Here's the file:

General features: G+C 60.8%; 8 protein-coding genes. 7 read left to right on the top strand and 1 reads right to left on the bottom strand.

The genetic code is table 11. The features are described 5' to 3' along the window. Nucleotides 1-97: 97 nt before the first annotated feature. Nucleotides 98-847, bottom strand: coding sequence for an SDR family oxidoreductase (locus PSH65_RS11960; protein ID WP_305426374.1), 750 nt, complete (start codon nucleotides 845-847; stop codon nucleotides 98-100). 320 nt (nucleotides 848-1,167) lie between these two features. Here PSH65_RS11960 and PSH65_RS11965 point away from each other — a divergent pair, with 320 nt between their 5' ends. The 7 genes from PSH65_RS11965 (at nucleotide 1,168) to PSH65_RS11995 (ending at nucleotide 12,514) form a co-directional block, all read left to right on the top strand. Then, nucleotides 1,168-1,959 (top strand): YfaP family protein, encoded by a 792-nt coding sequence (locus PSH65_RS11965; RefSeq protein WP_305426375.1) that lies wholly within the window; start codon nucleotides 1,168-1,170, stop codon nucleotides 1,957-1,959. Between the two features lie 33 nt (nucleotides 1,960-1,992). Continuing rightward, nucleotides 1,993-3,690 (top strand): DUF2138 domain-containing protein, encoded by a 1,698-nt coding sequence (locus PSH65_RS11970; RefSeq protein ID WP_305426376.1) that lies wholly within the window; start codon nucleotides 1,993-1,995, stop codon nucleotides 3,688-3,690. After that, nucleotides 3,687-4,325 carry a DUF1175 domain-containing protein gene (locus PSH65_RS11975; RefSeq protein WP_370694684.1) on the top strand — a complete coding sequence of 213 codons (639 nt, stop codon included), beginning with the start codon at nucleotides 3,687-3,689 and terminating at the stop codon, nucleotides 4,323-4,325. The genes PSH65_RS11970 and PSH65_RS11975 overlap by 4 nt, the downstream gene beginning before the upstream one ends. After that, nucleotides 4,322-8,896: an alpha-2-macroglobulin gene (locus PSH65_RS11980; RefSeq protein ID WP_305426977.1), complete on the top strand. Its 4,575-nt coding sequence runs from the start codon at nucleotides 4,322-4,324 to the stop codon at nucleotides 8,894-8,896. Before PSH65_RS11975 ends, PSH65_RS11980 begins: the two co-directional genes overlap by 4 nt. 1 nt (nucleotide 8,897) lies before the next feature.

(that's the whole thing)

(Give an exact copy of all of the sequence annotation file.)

General features: G+C 60.8%; 8 protein-coding genes. 7 read left to right on the top strand and 1 reads right to left on the bottom strand.

The genetic code is table 11. The features are described 5' to 3' along the window. Nucleotides 1-97: 97 nt before the first annotated feature. Nucleotides 98-847, bottom strand: coding sequence for an SDR family oxidoreductase (locus PSH65_RS11960; protein ID WP_305426374.1), 750 nt, complete (start codon nucleotides 845-847; stop codon nucleotides 98-100). 320 nt (nucleotides 848-1,167) lie between these two features. Here PSH65_RS11960 and PSH65_RS11965 point away from each other — a divergent pair, with 320 nt between their 5' ends. The 7 genes from PSH65_RS11965 (at nucleotide 1,168) to PSH65_RS11995 (ending at nucleotide 12,514) form a co-directional block, all read left to right on the top strand. Then, nucleotides 1,168-1,959 (top strand): YfaP family protein, encoded by a 792-nt coding sequence (locus PSH65_RS11965; RefSeq protein WP_305426375.1) that lies wholly within the window; start codon nucleotides 1,168-1,170, stop codon nucleotides 1,957-1,959. Between the two features lie 33 nt (nucleotides 1,960-1,992). Continuing rightward, nucleotides 1,993-3,690 (top strand): DUF2138 domain-containing protein, encoded by a 1,698-nt coding sequence (locus PSH65_RS11970; RefSeq protein ID WP_305426376.1) that lies wholly within the window; start codon nucleotides 1,993-1,995, stop codon nucleotides 3,688-3,690. After that, nucleotides 3,687-4,325 carry a DUF1175 domain-containing protein gene (locus PSH65_RS11975; RefSeq protein WP_370694684.1) on the top strand — a complete coding sequence of 213 codons (639 nt, stop codon included), beginning with the start codon at nucleotides 3,687-3,689 and terminating at the stop codon, nucleotides 4,323-4,325. The genes PSH65_RS11970 and PSH65_RS11975 overlap by 4 nt, the downstream gene beginning before the upstream one ends. After that, nucleotides 4,322-8,896: an alpha-2-macroglobulin gene (locus PSH65_RS11980; RefSeq protein ID WP_305426977.1), complete on the top strand. Its 4,575-nt coding sequence runs from the start codon at nucleotides 4,322-4,324 to the stop codon at nucleotides 8,894-8,896. Before PSH65_RS11975 ends, PSH65_RS11980 begins: the two co-directional genes overlap by 4 nt. 1 nt (nucleotide 8,897) lies before the next feature.